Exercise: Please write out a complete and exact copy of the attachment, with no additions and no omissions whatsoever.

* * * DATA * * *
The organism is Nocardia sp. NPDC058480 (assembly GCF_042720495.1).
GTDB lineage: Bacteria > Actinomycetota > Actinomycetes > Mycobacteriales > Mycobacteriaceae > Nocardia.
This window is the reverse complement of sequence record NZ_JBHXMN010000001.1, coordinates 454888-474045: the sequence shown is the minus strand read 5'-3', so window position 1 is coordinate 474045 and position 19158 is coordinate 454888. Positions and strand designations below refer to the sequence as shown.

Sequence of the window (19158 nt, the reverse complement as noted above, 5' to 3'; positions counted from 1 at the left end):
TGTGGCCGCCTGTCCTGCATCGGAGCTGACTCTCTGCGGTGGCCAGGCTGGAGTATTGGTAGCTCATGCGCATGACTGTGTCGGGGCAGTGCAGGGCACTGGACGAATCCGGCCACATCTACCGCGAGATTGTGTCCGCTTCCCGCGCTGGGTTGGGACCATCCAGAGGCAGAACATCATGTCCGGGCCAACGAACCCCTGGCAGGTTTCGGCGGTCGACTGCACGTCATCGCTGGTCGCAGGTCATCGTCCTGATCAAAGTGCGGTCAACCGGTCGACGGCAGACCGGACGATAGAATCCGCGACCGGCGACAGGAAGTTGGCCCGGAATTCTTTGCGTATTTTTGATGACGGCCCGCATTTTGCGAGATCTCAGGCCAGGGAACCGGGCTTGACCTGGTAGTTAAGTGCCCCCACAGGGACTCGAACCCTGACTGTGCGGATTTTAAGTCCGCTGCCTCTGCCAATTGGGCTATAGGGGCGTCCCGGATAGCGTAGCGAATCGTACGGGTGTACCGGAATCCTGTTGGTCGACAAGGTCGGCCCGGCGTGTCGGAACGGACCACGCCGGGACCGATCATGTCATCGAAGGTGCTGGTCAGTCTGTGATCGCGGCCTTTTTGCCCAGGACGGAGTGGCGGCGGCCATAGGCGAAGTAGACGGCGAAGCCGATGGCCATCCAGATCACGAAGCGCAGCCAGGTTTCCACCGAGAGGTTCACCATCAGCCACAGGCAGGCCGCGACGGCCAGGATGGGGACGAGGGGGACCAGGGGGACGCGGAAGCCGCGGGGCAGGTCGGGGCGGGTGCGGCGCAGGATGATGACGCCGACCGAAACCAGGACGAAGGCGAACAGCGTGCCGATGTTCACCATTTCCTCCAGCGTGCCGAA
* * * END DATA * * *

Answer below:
The organism is Nocardia sp. NPDC058480 (assembly GCF_042720495.1).
GTDB lineage: Bacteria > Actinomycetota > Actinomycetes > Mycobacteriales > Mycobacteriaceae > Nocardia.
This window is the reverse complement of sequence record NZ_JBHXMN010000001.1, coordinates 454888-474045: the sequence shown is the minus strand read 5'-3', so window position 1 is coordinate 474045 and position 19158 is coordinate 454888. Positions and strand designations below refer to the sequence as shown.

Sequence of the window (19158 nt, the reverse complement as noted above, 5' to 3'; positions counted from 1 at the left end):
TGTGGCCGCCTGTCCTGCATCGGAGCTGACTCTCTGCGGTGGCCAGGCTGGAGTATTGGTAGCTCATGCGCATGACTGTGTCGGGGCAGTGCAGGGCACTGGACGAATCCGGCCACATCTACCGCGAGATTGTGTCCGCTTCCCGCGCTGGGTTGGGACCATCCAGAGGCAGAACATCATGTCCGGGCCAACGAACCCCTGGCAGGTTTCGGCGGTCGACTGCACGTCATCGCTGGTCGCAGGTCATCGTCCTGATCAAAGTGCGGTCAACCGGTCGACGGCAGACCGGACGATAGAATCCGCGACCGGCGACAGGAAGTTGGCCCGGAATTCTTTGCGTATTTTTGATGACGGCCCGCATTTTGCGAGATCTCAGGCCAGGGAACCGGGCTTGACCTGGTAGTTAAGTGCCCCCACAGGGACTCGAACCCTGACTGTGCGGATTTTAAGTCCGCTGCCTCTGCCAATTGGGCTATAGGGGCGTCCCGGATAGCGTAGCGAATCGTACGGGTGTACCGGAATCCTGTTGGTCGACAAGGTCGGCCCGGCGTGTCGGAACGGACCACGCCGGGACCGATCATGTCATCGAAGGTGCTGGTCAGTCTGTGATCGCGGCCTTTTTGCCCAGGACGGAGTGGCGGCGGCCATAGGCGAAGTAGACGGCGAAGCCGATGGCCATCCAGATCACGAAGCGCAGCCAGGTTTCCACCGAGAGGTTCACCATCAGCCACAGGCAGGCCGCGACGGCCAGGATGGGGACGAGGGGGACCAGGGGGACGCGGAAGCCGCGGGGCAGGTCGGGGCGGGTGCGGCGCAGGATGATGACGCCGACCGAAACCAGGACGAAGGCGAACAGCGTGCCGATGTTCACCATTTCCTCCAGCGTGCCGAA